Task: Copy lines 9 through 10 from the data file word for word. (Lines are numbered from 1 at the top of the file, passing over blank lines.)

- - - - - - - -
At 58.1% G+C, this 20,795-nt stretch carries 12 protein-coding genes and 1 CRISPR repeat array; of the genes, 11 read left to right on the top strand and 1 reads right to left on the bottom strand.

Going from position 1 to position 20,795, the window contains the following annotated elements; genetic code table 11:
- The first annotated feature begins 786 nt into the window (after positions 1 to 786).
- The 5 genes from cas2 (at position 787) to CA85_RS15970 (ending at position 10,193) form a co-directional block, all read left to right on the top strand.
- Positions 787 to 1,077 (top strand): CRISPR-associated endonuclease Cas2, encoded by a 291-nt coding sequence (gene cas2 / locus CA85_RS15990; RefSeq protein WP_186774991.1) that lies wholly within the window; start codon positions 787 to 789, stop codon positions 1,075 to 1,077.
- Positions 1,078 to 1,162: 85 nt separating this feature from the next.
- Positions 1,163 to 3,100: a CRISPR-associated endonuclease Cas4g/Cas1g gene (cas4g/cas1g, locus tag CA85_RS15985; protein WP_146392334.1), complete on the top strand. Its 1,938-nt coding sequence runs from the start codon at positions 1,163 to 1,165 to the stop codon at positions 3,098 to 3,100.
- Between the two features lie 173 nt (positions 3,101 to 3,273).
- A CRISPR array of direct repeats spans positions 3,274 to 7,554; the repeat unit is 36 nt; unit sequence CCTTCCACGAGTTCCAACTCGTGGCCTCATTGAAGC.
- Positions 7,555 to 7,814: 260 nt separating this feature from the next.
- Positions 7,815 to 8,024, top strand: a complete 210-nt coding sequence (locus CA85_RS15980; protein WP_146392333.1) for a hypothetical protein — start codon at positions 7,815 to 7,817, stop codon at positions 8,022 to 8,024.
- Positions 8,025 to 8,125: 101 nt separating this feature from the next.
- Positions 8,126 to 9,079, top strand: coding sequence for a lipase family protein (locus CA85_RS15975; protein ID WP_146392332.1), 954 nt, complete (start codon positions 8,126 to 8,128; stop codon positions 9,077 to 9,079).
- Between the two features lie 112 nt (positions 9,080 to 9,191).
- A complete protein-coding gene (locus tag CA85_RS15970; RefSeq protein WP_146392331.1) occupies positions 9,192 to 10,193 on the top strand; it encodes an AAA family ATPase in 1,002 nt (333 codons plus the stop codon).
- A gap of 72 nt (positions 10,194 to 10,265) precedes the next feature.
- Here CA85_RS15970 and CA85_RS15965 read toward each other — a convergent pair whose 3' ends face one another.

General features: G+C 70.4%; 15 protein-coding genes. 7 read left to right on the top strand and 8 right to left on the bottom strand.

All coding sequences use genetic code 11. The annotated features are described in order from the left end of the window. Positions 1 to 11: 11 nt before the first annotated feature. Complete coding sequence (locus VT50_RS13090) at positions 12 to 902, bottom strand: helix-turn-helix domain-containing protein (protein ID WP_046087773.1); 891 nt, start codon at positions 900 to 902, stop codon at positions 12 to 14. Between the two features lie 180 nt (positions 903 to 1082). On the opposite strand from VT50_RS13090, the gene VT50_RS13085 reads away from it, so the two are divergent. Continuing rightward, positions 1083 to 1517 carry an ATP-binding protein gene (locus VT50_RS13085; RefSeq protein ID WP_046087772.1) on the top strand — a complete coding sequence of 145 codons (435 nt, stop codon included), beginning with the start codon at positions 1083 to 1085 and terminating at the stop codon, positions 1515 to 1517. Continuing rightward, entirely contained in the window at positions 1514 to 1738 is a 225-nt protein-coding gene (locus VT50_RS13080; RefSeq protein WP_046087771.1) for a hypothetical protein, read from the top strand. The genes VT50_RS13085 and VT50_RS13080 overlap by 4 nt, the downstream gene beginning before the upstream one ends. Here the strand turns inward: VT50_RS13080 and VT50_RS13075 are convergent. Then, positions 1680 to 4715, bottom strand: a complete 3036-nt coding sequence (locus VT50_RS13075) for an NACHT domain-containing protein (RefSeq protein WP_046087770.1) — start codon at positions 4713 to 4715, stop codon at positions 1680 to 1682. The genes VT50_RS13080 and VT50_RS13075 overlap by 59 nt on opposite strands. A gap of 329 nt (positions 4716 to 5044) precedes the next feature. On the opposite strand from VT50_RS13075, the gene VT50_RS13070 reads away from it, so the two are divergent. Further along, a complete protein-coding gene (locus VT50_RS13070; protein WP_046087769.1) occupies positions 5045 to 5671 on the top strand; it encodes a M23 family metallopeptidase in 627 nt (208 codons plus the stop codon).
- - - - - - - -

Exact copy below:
- A CRISPR array of direct repeats spans positions 3,274 to 7,554; the repeat unit is 36 nt; unit sequence CCTTCCACGAGTTCCAACTCGTGGCCTCATTGAAGC.
- Positions 7,555 to 7,814: 260 nt separating this feature from the next.